As I’ve mentioned many times before, I’m not afraid of the current economic conditions. I simply don’t buy into the fear that is constantly being touted during most news reports about the economy.
Several readers have followed up with me extensively on this. How can I possibly feel positive about the economy when, over the last year, several banks and investment firms have completely failed, the federal government has tossed at least a trillion dollars to bail out many other companies, unemployment has skyrocketed, and the stock market has fallen on its face?
Here’s the truth: I don’t listen to CNBC or other mainstream sources for my economic and personal finance news. Almost always, those sources try to take the actual facts and try to spin it into a larger story, making it sound as though a bad piece of economic news is “proof” of something disastrous and good pieces are often put up as exceptions to the rule.
Instead, I look at the following:
How are the people around me doing? I know a couple of people who have lost jobs – a number that’s completely in line with the rise in unemployment. Quite a few more are cutting back on their spending, mostly as a way to protect themselves against a potential job loss that they fear.
Most of the people I know, though, aren’t changing a single thing. I know people who are buying cars, shopping for homes, buying consumer goods, and so on.
How does that compare to real numbers? Is this just my own experience, or is it in line with the real numbers out there? Well, the actual unemployment rate changed from 4.9% to 7.2% from December 2006 to December 2007 – a difference of 2.3%. In other words, out of every 100 people I know, two more should be unemployed right now than a year ago – and that’s pretty accurate.
What about consumer spending? Most accounts have consumer spending dropping about 4% during 2008, which makes it appear to be a truly terrible year. However, what’s being left out of that picture is that 2008 had virtually no inflation – almost every other year has at least 3% inflation, which artificially boosts that consumer spending number. In a year with normal inflation, the consumer spending would have appeared unchanged and thus there would be little or no panic about it.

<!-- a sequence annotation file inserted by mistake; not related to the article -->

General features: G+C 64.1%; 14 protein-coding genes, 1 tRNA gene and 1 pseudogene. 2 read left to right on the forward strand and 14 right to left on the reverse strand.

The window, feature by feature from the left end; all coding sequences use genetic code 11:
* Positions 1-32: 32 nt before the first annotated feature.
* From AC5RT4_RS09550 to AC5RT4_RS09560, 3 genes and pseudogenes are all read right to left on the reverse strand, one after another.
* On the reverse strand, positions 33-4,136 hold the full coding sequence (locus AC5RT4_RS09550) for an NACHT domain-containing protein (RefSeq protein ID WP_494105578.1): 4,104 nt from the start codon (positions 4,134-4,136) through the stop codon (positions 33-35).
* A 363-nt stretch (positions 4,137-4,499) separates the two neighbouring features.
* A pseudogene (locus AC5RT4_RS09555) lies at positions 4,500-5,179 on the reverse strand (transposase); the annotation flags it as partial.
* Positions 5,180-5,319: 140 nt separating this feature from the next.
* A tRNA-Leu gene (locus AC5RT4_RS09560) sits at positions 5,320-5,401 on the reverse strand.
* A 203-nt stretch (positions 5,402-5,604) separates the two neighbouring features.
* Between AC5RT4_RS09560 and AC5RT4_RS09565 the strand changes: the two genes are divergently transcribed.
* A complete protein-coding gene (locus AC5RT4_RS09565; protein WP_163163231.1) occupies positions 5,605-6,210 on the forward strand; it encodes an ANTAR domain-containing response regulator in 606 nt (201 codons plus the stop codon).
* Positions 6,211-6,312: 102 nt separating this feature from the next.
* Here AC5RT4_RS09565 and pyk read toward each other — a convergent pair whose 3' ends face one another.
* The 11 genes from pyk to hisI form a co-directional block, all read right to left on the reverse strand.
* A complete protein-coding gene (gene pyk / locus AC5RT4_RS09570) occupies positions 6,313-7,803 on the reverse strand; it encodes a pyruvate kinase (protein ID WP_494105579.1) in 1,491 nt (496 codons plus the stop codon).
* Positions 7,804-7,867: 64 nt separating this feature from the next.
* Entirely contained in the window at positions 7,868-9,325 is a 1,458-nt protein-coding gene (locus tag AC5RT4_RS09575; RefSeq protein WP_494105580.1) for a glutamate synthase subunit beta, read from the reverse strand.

What about stocks? The last eighteen months saw a very rapid drop in stock values – about 40%, depending on what index you use.
However, if you go back and look at the last recession, from mid-2000 to late 2002, we saw almost the same exact percentage drop in the stock market – about 40%.
The big difference between the two was the speed of the drop – but the speed of the poor economic news was much more rapid this time around, too. The typical signs of recession – a popping bubble in an economic sector, rising unemployment numbers, and so on – all lined up very tightly this time around – but the numbers themselves weren’t that unusual.
Even more noteworthy is that since November, the stock market has basically leveled off, with behavior that mirrors what happened in late 2002 and early 2003 at the end of the last recession. In fact, the stock market from 2003 through 2008 looks almost exactly like the stock market from 1996 to 2003. The only differences are the speed of the rise (faster in the earlier one) and the speed of the fall (faster this time around).
Things I’m not seeing I’m a student of the Great Depression. I’ve talked to many people who lived through those years about their experiences and read countless books on the subject.
We are not living through anything that even compares to the Great Depression, and to even imply that we are is simultaneously deeply insulting to those who did live through it as well as woefully ignorant as to what it was like.
There are no block-long lines for soup kitchens. More than 90% of the nation is fully employed – not the 60% or so employment of the 1930s. There is no “dust bowl” – soil and water conservation practices have made such a huge loss of our nation’s bread basket impossible. People aren’t going to lose their money to bank failures – the FDIC has them insured.
What do I read to get my information? I read most of the same media sources that everyone else does. The only difference is I don’t care about much of the commentary. I just ignore it and look at the numbers. What do they really mean? How do they compare to what I see in my own life?
The rest of those articles – the pieces that attempt to paint a frightening picture – are mostly spin. Don’t worry yourself about them.
So, my take is… As far as I can tell, this is a pretty typical recession – perhaps a little stronger than a typical one, but nothing comparable to what happened in the 1930s.
Yes, there are a lot of ominous economic signs out there. But there are very ominous economic signs during every recession – virtually every down turn has bubbles that pop and situations that seem apocalyptic.
What I see, though, is that almost everyone I know is still fully employed. The local food pantry doesn’t have a line out the door. No one is seeing their life savings disappear in bank failures.
That’s the state of the economy as I see it – a strong recession, but nothing we won’t survive.